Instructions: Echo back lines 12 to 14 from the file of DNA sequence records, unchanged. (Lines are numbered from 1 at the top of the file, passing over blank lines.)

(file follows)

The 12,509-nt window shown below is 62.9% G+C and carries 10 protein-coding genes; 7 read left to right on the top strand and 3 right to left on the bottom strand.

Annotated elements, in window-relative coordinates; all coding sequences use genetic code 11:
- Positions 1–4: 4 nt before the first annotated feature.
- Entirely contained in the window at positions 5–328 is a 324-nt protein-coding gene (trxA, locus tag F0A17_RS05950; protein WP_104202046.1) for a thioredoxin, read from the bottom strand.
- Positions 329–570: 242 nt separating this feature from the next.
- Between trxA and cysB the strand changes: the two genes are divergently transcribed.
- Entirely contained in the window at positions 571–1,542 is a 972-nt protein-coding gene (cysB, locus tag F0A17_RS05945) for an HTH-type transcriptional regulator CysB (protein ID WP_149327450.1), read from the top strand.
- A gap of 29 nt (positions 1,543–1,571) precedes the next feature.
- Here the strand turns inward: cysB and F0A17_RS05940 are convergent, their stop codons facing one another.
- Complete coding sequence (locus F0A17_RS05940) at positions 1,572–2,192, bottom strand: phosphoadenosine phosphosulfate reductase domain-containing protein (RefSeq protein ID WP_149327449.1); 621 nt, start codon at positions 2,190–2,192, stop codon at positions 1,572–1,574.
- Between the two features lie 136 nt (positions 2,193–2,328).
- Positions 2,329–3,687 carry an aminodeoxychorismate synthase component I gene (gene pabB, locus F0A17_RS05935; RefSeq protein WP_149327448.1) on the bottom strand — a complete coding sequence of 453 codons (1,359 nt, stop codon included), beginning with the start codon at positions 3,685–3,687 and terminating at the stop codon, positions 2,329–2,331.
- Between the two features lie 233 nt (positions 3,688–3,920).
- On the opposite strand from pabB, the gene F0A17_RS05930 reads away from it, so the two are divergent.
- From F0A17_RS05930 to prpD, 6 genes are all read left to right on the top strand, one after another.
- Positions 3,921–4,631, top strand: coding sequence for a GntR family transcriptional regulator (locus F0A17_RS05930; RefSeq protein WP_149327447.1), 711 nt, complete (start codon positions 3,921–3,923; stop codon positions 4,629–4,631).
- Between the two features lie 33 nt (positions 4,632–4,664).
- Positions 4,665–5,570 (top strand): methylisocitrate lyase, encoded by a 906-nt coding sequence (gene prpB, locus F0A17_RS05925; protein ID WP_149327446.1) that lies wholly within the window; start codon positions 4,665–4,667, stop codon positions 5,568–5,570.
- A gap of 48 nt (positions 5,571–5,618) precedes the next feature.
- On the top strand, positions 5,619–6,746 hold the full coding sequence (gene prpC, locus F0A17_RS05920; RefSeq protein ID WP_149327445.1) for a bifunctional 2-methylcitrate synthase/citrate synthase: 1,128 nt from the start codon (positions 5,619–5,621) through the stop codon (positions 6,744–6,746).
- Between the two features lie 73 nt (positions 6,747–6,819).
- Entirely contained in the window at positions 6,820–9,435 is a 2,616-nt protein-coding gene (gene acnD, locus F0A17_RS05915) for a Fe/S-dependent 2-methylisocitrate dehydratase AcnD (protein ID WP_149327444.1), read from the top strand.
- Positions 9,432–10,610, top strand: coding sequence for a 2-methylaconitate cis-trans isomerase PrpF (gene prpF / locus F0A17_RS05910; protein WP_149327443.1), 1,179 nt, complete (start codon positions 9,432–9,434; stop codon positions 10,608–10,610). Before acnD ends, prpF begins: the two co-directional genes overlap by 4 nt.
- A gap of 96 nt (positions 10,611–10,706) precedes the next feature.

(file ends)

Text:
- Positions 2,329–3,687 carry an aminodeoxychorismate synthase component I gene (gene pabB, locus F0A17_RS05935; RefSeq protein WP_149327448.1) on the bottom strand — a complete coding sequence of 453 codons (1,359 nt, stop codon included), beginning with the start codon at positions 3,685–3,687 and terminating at the stop codon, positions 2,329–2,331.
- Between the two features lie 233 nt (positions 3,688–3,920).
- On the opposite strand from pabB, the gene F0A17_RS05930 reads away from it, so the two are divergent.